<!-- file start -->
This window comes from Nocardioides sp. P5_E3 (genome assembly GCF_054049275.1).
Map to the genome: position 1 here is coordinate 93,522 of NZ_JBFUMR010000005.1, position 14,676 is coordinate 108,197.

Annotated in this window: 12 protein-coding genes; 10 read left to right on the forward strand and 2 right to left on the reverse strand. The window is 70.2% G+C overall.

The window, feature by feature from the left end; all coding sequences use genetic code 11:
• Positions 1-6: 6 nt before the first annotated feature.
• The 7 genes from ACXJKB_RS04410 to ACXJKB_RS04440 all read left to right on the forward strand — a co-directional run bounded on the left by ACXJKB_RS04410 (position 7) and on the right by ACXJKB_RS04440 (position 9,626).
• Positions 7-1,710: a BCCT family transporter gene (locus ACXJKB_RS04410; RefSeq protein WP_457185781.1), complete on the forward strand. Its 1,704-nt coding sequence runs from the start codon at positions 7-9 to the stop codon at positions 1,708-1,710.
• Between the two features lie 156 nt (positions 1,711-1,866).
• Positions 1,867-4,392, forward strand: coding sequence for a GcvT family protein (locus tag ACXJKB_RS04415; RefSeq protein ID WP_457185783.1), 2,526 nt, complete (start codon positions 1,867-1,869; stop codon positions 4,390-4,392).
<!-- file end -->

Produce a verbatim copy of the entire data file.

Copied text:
This window comes from Nocardioides sp. P5_E3 (genome assembly GCF_054049275.1).
Map to the genome: position 1 here is coordinate 93,522 of NZ_JBFUMR010000005.1, position 14,676 is coordinate 108,197.

Annotated in this window: 12 protein-coding genes; 10 read left to right on the forward strand and 2 right to left on the reverse strand. The window is 70.2% G+C overall.

The window, feature by feature from the left end; all coding sequences use genetic code 11:
• Positions 1-6: 6 nt before the first annotated feature.
• The 7 genes from ACXJKB_RS04410 to ACXJKB_RS04440 all read left to right on the forward strand — a co-directional run bounded on the left by ACXJKB_RS04410 (position 7) and on the right by ACXJKB_RS04440 (position 9,626).
• Positions 7-1,710: a BCCT family transporter gene (locus ACXJKB_RS04410; RefSeq protein WP_457185781.1), complete on the forward strand. Its 1,704-nt coding sequence runs from the start codon at positions 7-9 to the stop codon at positions 1,708-1,710.
• Between the two features lie 156 nt (positions 1,711-1,866).
• Positions 1,867-4,392, forward strand: coding sequence for a GcvT family protein (locus tag ACXJKB_RS04415; RefSeq protein ID WP_457185783.1), 2,526 nt, complete (start codon positions 1,867-1,869; stop codon positions 4,390-4,392).